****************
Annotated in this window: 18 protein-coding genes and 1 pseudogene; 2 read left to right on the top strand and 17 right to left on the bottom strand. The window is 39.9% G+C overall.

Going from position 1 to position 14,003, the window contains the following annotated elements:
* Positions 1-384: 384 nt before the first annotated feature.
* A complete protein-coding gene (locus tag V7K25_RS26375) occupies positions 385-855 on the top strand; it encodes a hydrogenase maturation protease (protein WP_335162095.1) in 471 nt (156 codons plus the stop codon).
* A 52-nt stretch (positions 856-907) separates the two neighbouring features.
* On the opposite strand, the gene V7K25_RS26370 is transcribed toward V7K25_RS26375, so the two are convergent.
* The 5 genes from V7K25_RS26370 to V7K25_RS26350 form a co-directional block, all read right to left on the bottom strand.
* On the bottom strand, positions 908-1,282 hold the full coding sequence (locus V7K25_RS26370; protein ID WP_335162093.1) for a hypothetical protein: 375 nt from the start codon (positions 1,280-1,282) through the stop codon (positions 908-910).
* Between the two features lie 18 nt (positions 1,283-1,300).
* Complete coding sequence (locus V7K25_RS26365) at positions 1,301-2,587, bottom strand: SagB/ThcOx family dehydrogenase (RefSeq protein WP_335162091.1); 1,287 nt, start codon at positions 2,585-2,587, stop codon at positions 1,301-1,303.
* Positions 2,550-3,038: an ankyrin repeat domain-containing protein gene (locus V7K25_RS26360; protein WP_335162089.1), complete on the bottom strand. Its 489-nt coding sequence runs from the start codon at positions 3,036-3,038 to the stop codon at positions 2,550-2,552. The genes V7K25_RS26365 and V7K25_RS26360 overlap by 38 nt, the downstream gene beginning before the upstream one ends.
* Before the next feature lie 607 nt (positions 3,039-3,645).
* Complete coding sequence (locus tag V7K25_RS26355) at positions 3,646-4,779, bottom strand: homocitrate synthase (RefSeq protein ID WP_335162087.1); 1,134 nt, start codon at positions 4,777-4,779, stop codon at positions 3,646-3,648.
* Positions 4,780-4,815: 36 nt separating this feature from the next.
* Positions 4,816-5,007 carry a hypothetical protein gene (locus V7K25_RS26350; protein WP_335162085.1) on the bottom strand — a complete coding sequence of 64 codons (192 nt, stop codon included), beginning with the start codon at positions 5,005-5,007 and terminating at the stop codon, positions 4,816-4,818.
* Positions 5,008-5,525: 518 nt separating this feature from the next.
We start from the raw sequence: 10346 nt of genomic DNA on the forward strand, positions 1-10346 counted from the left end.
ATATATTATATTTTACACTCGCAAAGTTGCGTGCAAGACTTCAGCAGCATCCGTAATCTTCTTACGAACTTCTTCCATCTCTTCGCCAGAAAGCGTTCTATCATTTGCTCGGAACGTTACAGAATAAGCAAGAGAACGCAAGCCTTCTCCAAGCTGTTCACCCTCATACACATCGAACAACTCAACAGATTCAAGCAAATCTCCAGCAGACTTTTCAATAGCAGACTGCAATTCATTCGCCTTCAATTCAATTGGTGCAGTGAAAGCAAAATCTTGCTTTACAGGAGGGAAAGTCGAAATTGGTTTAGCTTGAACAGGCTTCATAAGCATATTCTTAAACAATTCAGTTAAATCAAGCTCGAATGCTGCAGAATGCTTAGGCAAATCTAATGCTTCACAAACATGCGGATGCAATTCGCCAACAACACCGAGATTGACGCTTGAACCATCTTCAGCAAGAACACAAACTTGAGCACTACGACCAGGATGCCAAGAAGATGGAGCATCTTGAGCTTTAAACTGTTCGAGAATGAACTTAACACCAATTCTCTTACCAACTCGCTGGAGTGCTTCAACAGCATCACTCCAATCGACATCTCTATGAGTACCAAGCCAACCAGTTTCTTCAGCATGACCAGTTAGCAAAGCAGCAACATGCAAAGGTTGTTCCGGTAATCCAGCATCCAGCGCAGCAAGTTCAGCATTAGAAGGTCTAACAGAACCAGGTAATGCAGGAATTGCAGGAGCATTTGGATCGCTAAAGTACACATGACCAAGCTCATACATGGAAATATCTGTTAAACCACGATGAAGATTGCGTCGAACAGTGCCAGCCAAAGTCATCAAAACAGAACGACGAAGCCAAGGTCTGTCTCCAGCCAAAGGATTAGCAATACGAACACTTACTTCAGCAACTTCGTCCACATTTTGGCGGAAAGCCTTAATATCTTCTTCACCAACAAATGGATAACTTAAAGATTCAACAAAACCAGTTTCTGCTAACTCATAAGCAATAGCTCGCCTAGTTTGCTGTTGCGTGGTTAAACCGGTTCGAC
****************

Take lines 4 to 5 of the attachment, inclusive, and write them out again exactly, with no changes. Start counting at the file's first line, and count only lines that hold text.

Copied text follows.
* A complete protein-coding gene (locus tag V7K25_RS26375) occupies positions 385-855 on the top strand; it encodes a hydrogenase maturation protease (protein WP_335162095.1) in 471 nt (156 codons plus the stop codon).
* A 52-nt stretch (positions 856-907) separates the two neighbouring features.